In rained on their parade, but people came out to honor them anyway.
It also rained on most of the ceremony at Traxler Park, but more than 100 people stayed for the speeches and the 21-gun salute.
Monday’s Memorial Day events were designed to pay tribute to those who died for their country, but many at the Traxler Park ceremonies were honored to be in the presence of the living veterans and those whose names are inscribed on bricks in the walkway in front of the memorial.
Those bricks honored such men as Wayne T. Buggs, who survived the Bataan Death March; Wallace E. “Smitty” Smith, who served in the U.S. Navy and was killed when a kamikaze pilot hit his ship during the Battle of Okinawa; John J. Fiedler, who served on the USS Forrestal and died during a fire aboard the ship in 1967; and Robert A. McCartney, who was killed in Vietnam in 1967.
In his speech, Rock County Sheriff Troy Knudson said the crowd gathered at the memorial to make sure the names of those who served will never be forgotten.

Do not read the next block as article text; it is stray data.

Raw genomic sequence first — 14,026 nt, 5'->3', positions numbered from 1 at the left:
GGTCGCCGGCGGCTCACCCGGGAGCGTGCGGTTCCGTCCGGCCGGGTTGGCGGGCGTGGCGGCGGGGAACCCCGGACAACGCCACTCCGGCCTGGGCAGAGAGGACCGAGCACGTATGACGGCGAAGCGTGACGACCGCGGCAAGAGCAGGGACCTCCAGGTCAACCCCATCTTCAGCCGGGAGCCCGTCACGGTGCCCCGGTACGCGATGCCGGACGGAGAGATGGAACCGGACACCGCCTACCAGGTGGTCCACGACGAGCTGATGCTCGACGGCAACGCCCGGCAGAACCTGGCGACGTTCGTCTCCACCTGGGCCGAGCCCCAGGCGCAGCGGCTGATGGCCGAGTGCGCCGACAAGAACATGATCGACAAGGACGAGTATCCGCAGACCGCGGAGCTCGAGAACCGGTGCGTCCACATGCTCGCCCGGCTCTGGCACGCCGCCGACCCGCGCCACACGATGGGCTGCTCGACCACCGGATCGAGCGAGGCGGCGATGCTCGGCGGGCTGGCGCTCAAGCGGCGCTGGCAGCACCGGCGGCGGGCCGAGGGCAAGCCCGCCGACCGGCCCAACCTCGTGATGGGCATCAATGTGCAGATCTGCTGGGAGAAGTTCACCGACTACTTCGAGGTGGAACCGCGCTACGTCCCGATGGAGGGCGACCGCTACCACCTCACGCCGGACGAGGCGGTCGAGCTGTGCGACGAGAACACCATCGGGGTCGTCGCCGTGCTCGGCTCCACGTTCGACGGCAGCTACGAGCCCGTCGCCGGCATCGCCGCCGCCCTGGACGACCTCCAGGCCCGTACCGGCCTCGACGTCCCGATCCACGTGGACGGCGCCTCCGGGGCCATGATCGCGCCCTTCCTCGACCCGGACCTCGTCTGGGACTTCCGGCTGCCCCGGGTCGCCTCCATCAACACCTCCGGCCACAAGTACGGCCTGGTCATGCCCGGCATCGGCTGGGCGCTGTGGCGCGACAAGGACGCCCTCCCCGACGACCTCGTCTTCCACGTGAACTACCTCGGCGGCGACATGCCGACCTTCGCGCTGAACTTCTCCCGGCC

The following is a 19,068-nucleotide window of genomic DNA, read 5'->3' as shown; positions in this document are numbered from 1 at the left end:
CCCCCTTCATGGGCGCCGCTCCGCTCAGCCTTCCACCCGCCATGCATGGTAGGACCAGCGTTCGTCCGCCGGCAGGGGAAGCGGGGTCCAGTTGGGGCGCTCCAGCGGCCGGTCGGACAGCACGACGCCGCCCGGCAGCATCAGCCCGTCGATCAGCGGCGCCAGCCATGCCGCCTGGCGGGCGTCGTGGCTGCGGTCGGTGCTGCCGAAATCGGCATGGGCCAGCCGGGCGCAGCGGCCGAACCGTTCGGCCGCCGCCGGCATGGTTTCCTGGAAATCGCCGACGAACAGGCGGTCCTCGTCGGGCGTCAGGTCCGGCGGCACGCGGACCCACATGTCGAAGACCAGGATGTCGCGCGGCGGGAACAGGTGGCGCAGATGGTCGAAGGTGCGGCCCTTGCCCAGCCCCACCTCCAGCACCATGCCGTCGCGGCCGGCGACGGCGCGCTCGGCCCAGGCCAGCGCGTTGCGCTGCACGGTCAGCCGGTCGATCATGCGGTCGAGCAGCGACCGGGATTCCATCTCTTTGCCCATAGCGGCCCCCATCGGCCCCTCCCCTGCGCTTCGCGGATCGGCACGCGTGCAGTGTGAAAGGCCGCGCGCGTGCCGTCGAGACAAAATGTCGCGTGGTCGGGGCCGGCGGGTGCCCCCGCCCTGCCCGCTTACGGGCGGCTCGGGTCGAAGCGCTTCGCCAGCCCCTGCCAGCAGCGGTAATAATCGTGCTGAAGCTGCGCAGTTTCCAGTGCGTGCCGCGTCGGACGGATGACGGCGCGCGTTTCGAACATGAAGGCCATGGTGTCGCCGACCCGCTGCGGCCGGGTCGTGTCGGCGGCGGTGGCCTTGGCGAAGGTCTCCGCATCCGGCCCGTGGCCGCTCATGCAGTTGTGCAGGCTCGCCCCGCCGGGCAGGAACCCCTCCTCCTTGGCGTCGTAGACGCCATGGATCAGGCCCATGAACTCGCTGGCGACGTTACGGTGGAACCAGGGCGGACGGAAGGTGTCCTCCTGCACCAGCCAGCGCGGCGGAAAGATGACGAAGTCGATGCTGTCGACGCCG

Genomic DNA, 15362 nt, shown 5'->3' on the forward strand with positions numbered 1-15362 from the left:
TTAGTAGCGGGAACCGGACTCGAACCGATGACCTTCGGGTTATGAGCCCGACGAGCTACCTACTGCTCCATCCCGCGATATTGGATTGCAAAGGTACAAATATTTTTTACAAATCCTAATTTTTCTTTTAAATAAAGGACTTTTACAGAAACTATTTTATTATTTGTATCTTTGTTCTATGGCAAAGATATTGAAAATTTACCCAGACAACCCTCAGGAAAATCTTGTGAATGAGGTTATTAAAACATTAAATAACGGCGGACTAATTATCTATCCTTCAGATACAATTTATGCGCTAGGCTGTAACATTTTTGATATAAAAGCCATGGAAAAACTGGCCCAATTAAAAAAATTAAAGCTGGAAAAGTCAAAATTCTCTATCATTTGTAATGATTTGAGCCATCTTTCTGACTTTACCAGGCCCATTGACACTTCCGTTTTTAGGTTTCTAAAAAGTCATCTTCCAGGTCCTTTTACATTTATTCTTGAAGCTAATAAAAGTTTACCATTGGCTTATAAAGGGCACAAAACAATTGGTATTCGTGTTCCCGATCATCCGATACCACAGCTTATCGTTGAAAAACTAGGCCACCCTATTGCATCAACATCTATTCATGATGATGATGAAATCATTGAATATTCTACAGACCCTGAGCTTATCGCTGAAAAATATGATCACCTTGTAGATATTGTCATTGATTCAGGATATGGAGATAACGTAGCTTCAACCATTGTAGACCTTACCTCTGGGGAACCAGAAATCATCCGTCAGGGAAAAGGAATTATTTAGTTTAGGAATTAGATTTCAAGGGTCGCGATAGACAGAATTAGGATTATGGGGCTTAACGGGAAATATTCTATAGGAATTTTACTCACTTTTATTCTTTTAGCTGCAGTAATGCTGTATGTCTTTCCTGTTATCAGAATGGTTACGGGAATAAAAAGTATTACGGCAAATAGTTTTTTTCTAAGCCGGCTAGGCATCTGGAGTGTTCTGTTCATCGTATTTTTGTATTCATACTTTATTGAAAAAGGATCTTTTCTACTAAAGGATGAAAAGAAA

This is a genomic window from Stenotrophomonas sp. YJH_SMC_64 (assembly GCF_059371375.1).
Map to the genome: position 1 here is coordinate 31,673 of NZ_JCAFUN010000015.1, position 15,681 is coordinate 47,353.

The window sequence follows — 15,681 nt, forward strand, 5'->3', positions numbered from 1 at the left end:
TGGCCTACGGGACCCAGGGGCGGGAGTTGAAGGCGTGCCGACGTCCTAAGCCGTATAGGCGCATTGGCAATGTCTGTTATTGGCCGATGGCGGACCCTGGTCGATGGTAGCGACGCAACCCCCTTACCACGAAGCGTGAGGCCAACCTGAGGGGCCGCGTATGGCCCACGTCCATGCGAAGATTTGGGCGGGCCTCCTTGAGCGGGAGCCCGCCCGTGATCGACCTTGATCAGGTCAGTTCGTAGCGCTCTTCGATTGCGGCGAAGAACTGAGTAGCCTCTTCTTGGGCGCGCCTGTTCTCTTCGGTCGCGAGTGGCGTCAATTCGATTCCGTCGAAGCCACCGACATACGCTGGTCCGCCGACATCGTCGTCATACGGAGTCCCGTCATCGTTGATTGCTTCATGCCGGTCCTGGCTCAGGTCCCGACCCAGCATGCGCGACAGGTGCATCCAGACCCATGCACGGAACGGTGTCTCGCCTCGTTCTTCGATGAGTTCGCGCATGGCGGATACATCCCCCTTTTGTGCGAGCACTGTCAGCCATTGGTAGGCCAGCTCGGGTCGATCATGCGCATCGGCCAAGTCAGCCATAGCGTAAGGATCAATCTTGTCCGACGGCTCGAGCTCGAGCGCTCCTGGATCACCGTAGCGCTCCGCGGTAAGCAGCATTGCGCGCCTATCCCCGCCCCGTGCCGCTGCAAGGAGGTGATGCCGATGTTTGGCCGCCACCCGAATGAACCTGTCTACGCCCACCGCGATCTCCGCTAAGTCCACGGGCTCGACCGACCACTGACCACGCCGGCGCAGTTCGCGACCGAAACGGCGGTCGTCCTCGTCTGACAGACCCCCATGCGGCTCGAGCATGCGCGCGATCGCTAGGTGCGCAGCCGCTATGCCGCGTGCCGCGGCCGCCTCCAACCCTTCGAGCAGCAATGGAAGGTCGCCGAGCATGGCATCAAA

“Bunker Hill, Gettysburg, Verdun, Pearl Harbor, Bataan, Normandy, Incheon, Khe Sanh, Baghdad, Tora Bora—just the words make the hair on the backs of our necks stand up and raise a lump in our throats,” Knudson said. “In names like these and many others, we find the clearest indefinable meaning of words like courage, honor and duty.”
Those who died fighting for their county embody the highest ideals of Americans, Knudson said.
“Freedom, righteousness, moral courage, selfless devotion to a cause, glory, strength, toughness, vigilance, loyalty, commitment, integrity, perseverance and love—let these always be the legacy of the fallen and let these be the principles that we strive for as heir of that legacy,” Knudson said.
He also encouraged veterans to reach out to each other in times of need. The “guidance of someone who has been there can be incredibly valuable,” he said.
Those who served can show us what we can be as a country, Knudson said.
“We owe the military for their reminder that we are all Americans, and when we put aside our differences and stand together, we are unstoppable,” Knudson said.
As part of the event, folded flags were placed in front of a display of boots and rifles, each one representing soldiers lost in a specific war.
Boy Scout Ben Emerson, 11, whose flag represented those lost in World War I, seemed to understand the gravitas of the occasion.
Placing the flag was “a high honor,” Emerson said after the ceremony.
“It’s not something a lot of people get to do,” Emerson said.